At school – Follow the instructions of school authorities. these usually involve taking shelter in interior hallways on the lowest floor, and staying out of structures with wide, free-span roofs, such as auditoriums and gymnasiums.
Outside in open country or in an automobile – Take cover and lie flat in the nearest depression, such as a ditch, culvert, excavation, or ravine, and cover your head with your arms. Never stay in your automobile , except as a very, very last resort. Buckle your seatbelt.

What do we do after a Tornado?

  • Continue listening to local news or NOAA weather radio for updated information and instructions.
  • If you are away from home, return only when authorities say it is safe to do so.
  • Wear long pants, long sleeved shirt and sturdy shoes when examining your home for damage.
  • Use battery-powered flashlights when examining buildings, not candles.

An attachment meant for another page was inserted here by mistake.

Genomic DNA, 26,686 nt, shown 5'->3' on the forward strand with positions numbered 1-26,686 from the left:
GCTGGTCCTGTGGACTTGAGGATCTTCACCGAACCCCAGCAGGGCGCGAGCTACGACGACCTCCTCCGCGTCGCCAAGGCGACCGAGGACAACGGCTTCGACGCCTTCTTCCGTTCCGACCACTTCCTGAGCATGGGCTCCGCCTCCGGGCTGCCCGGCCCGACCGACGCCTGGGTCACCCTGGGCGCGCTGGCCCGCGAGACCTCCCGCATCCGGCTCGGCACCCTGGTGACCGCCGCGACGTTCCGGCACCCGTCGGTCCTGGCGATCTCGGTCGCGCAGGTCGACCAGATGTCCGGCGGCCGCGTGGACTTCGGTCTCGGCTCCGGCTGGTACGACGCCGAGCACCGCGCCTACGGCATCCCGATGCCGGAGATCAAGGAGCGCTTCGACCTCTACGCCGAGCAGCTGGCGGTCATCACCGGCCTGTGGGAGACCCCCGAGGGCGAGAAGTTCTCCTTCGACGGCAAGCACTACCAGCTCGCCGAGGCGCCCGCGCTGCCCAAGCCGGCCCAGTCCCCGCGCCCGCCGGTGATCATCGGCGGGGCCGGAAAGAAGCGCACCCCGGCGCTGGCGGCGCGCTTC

• Watch out for fallen power lines or broken gas lines and report them to the utility company immediately.
  •  If you smell gas or hear a blowing or hissing noise, open a window and get everyone out of the building as quickly as possible.
  •  If damage is clearly evident, stay out.
  • Use the telephone only for emergency calls. Texting may be quicker to contact family. The Red Cross provides a registry on the American Red Cross Safe and Well website where you can register to let your family and friends know about your welfare or call 1-800-GETINFO.
  • Take pictures of damage, both of building and its contents, for insurance claims.
  • Keep all pets under your direct control.
  • Check for injuries. If you are trained provide first aid to persons in need until emergency responders arrive.
  • If you have to rebuild, ask your contractor about strengthening garage doors and about building a safe room as well as reinforcing masonry walls, securing your chimney or permanently connecting  your manufactured home to its foundation.

Additional Tornado info from American Red Cross

Billie Nicholson, editor
December 2016